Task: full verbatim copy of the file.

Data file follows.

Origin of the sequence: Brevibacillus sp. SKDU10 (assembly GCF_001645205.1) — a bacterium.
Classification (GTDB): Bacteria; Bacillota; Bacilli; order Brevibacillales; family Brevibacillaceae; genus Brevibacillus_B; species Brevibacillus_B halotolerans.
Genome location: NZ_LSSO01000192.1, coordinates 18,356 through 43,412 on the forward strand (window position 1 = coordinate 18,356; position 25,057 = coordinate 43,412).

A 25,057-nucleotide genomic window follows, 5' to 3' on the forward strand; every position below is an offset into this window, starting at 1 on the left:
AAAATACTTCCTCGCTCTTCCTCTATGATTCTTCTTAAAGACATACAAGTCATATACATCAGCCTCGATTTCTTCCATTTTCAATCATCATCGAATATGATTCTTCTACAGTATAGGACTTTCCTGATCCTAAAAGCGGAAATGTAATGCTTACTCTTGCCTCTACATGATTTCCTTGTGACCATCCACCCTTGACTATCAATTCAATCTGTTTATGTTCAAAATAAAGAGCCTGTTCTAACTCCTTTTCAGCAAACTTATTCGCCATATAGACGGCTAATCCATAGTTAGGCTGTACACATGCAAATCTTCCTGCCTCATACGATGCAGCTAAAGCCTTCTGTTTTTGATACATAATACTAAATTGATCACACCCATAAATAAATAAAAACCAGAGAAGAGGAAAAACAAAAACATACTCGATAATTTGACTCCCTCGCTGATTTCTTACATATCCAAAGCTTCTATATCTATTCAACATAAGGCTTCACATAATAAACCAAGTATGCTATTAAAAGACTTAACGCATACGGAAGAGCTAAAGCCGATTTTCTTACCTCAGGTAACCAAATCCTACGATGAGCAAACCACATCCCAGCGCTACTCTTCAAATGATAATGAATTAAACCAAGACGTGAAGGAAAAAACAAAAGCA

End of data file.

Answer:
Origin of the sequence: Brevibacillus sp. SKDU10 (assembly GCF_001645205.1) — a bacterium.
Classification (GTDB): Bacteria; Bacillota; Bacilli; order Brevibacillales; family Brevibacillaceae; genus Brevibacillus_B; species Brevibacillus_B halotolerans.
Genome location: NZ_LSSO01000192.1, coordinates 18,356 through 43,412 on the forward strand (window position 1 = coordinate 18,356; position 25,057 = coordinate 43,412).

A 25,057-nucleotide genomic window follows, 5' to 3' on the forward strand; every position below is an offset into this window, starting at 1 on the left:
AAAATACTTCCTCGCTCTTCCTCTATGATTCTTCTTAAAGACATACAAGTCATATACATCAGCCTCGATTTCTTCCATTTTCAATCATCATCGAATATGATTCTTCTACAGTATAGGACTTTCCTGATCCTAAAAGCGGAAATGTAATGCTTACTCTTGCCTCTACATGATTTCCTTGTGACCATCCACCCTTGACTATCAATTCAATCTGTTTATGTTCAAAATAAAGAGCCTGTTCTAACTCCTTTTCAGCAAACTTATTCGCCATATAGACGGCTAATCCATAGTTAGGCTGTACACATGCAAATCTTCCTGCCTCATACGATGCAGCTAAAGCCTTCTGTTTTTGATACATAATACTAAATTGATCACACCCATAAATAAATAAAAACCAGAGAAGAGGAAAAACAAAAACATACTCGATAATTTGACTCCCTCGCTGATTTCTTACATATCCAAAGCTTCTATATCTATTCAACATAAGGCTTCACATAATAAACCAAGTATGCTATTAAAAGACTTAACGCATACGGAAGAGCTAAAGCCGATTTTCTTACCTCAGGTAACCAAATCCTACGATGAGCAAACCACATCCCAGCGCTACTCTTCAAATGATAATGAATTAAACCAAGACGTGAAGGAAAAAACAAAAGCA